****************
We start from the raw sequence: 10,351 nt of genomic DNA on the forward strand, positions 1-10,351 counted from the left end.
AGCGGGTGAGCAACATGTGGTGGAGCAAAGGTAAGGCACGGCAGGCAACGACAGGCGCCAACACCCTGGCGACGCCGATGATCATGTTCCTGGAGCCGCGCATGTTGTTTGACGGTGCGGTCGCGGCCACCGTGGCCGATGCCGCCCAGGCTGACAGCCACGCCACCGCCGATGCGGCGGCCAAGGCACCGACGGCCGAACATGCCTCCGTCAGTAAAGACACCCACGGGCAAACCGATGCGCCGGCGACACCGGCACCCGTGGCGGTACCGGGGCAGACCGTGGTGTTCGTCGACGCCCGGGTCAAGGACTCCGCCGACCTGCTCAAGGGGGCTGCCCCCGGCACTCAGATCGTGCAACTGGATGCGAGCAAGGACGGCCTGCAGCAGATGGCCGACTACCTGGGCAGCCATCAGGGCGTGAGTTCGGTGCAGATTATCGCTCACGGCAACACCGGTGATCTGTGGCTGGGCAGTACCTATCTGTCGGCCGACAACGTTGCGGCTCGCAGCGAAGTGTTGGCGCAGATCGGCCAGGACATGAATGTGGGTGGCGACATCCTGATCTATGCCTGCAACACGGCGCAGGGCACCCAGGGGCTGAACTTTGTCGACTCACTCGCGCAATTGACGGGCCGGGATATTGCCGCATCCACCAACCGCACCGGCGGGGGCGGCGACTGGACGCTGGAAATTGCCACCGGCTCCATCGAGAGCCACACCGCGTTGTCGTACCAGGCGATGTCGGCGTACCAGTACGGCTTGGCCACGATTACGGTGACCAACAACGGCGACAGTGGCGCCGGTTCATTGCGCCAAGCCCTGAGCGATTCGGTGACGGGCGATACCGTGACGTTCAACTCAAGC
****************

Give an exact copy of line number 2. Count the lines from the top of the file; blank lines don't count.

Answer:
AGCGGGTGAGCAACATGTGGTGGAGCAAAGGTAAGGCACGGCAGGCAACGACAGGCGCCAACACCCTGGCGACGCCGATGATCATGTTCCTGGAGCCGCGCATGTTGTTTGACGGTGCGGTCGCGGCCACCGTGGCCGATGCCGCCCAGGCTGACAGCCACGCCACCGCCGATGCGGCGGCCAAGGCACCGACGGCCGAACATGCCTCCGTCAGTAAAGACACCCACGGGCAAACCGATGCGCCGGCGACACCGGCACCCGTGGCGGTACCGGGGCAGACCGTGGTGTTCGTCGACGCCCGGGTCAAGGACTCCGCCGACCTGCTCAAGGGGGCTGCCCCCGGCACTCAGATCGTGCAACTGGATGCGAGCAAGGACGGCCTGCAGCAGATGGCCGACTACCTGGGCAGCCATCAGGGCGTGAGTTCGGTGCAGATTATCGCTCACGGCAACACCGGTGATCTGTGGCTGGGCAGTACCTATCTGTCGGCCGACAACGTTGCGGCTCGCAGCGAAGTGTTGGCGCAGATCGGCCAGGACATGAATGTGGGTGGCGACATCCTGATCTATGCCTGCAACACGGCGCAGGGCACCCAGGGGCTGAACTTTGTCGACTCACTCGCGCAATTGACGGGCCGGGATATTGCCGCATCCACCAACCGCACCGGCGGGGGCGGCGACTGGACGCTGGAAATTGCCACCGGCTCCATCGAGAGCCACACCGCGTTGTCGTACCAGGCGATGTCGGCGTACCAGTACGGCTTGGCCACGATTACGGTGACCAACAACGGCGACAGTGGCGCCGGTTCATTGCGCCAAGCCCTGAGCGATTCGGTGACGGGCGATACCGTGACGTTCAACTCAAGC